Caleb soon found a Sage Thrasher after we had luck with others, and that was shortly followed up by a calling Crissal Thrasher to give us a thrasher grand slam. Sage Thrashers are on average more cooperative for approach, but this one sure wasn't. Caleb caught up to it in time to get photographs, and minutes later we were on the chase again to look for the Crissal Thrasher. After some searching, we got lucky and came across a pair of Crissal Thrashers. They are shy like the Le Conte's Thrasher, but seem to be shy and hard to see on purpose. If a Le Conte's Thrasher turned into a human, I think it would turn out to be some sort of geek who was made fun of in school and was scared of all the bullies. The Crissal Thrasher looks like a fiercely mean bird, perhaps the loner on campus who could knock one to pieces with one blow. That type of person is not easy to get along with, because they just don't want you around. Perhaps the Crissal Thrasher is that way too, because it's usually a pain-in-the-butt type of bird. But similar to the Le Conte's, a cooperative Crissal Thrasher perched up in a mesquite. Caleb, who has never been able to photograph a Crissal, finally got his chance to snap away at a close range. As I snapped these distant and horrible but still diagnostic photographs, Caleb was a good distance in front of me. The bill of the Crissal Thrasher is incredible. Seeing this bird up and perched or any decent look in general is always a treat.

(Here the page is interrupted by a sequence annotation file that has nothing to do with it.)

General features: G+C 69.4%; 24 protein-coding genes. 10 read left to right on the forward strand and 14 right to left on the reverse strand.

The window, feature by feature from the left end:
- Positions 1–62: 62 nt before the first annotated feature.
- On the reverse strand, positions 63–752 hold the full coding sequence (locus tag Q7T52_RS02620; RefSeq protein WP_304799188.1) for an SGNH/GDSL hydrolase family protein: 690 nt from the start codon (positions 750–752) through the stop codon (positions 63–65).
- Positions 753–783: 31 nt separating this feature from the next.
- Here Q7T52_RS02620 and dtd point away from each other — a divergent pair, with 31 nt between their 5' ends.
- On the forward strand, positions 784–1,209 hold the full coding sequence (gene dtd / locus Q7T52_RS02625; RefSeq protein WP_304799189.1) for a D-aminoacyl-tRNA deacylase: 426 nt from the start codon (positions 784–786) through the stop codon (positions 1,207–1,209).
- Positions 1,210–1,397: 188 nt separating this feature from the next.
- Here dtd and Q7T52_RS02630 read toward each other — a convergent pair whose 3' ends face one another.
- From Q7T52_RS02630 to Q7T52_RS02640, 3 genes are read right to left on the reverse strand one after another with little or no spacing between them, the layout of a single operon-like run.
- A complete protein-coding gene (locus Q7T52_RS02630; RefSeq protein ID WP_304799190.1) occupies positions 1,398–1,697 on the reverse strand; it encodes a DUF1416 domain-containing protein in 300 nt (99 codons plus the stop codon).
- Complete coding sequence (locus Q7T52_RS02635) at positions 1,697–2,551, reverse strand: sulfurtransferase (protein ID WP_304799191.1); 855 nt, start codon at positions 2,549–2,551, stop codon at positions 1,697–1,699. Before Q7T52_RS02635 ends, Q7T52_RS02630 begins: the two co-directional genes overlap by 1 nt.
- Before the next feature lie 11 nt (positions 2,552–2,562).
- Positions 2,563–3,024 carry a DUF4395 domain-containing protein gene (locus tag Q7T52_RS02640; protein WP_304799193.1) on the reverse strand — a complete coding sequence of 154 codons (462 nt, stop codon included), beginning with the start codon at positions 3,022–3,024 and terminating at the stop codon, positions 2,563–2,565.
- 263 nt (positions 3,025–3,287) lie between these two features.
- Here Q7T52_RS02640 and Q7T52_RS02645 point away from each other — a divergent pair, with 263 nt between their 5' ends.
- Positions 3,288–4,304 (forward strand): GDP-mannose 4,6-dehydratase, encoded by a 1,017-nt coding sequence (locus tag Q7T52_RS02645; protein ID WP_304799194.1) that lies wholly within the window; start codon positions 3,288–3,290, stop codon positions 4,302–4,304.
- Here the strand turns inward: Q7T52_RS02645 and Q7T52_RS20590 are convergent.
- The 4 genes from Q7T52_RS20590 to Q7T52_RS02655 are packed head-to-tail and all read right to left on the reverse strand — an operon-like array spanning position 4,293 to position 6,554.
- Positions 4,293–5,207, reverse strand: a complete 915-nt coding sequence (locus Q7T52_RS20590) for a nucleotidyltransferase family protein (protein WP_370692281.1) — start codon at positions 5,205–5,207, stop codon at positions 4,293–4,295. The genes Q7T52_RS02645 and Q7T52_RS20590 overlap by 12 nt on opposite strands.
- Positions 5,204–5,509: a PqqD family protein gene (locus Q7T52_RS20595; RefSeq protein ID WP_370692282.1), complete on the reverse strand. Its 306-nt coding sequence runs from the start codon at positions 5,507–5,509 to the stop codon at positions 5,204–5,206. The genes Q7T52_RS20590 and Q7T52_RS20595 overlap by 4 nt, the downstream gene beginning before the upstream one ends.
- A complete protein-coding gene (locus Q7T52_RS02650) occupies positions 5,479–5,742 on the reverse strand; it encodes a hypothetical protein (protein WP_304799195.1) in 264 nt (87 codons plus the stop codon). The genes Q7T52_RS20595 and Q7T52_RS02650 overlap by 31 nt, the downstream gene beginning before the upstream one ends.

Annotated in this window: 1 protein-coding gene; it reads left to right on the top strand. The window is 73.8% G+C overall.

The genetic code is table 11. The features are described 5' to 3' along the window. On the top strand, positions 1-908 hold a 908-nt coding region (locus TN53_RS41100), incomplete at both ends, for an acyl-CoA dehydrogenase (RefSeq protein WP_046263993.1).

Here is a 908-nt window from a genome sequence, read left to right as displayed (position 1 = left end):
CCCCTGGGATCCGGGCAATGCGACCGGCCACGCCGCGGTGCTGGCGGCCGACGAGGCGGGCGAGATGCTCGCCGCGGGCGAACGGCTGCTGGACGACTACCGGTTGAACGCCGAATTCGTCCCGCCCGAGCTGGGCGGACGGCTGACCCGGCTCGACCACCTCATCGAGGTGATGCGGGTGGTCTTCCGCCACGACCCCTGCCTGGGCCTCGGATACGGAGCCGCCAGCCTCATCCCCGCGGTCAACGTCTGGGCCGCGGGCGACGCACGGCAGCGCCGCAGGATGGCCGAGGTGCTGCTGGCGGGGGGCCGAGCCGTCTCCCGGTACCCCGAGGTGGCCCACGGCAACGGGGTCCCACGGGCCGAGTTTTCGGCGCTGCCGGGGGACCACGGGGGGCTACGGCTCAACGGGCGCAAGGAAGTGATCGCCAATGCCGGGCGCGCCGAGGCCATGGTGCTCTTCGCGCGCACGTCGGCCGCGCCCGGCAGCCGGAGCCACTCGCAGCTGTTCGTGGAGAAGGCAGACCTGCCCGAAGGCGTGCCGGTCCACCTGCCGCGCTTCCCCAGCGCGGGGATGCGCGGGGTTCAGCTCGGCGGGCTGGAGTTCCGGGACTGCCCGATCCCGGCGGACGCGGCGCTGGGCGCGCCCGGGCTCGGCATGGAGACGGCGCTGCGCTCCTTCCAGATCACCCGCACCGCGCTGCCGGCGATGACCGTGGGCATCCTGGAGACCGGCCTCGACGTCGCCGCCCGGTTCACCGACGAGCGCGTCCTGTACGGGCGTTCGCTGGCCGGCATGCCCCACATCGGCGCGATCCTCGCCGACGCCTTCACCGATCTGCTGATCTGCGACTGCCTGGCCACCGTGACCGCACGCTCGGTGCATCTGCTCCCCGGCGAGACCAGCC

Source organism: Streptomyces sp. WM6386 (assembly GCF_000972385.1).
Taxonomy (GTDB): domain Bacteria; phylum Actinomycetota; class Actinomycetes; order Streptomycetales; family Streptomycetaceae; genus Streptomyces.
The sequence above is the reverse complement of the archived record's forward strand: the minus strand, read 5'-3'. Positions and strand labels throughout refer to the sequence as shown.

Besides thrashers, Caleb and I took time to look through Sage Sparrow species, and there were a lot of them. We stuck on the northern side of the area were I found more Bell's Sparrows to be, an observation I made last year. True to the area, we found at least 7 Bell's Sparrows in condensed saltbush habitat and about 15 Sagebrush Sparrows in more open saltbush habitat. Here is a shot of a Bell's I was able to obtain.
After the Thrasher Spot, Caleb and I ventured over to the Buckeye area to explore a riparian area on private property (where Caleb has gotten permission to bird) by the intersections of Dean and Beloat Roads. Caleb has found Winter Wren, American Redstart, Black-and-white Warbler, and more in this dense and promising riparian area. The Redstart was one I was really hoping to see, because it's an adult male and I've never seen an adult male American Redstart. We started searching right as we arrived on the spot.
I was expecting the Redstart more than the Black-and-white Warbler due to it's active behavior, but we didn't find the stunning American Redstart in over an hours worth of looking. However, the Black-and-white Warbler was one of the first birds we saw!
Black-and-white Warblers feed and forage in nuthatch fashion, making them a very unique warbler. If one is moving very slowly or is sitting still like the one photographed was the other day, this isn't an easy warbler to spot.
We birded out in the field for a half day before I joined my Mom for an epic hike at a place I haven't explored yet, one that would be good for desert birding. True to the name of the post, Caleb and I saw both showy and shy birds, a good mix for any day of birding. Thank you Caleb for a fun time!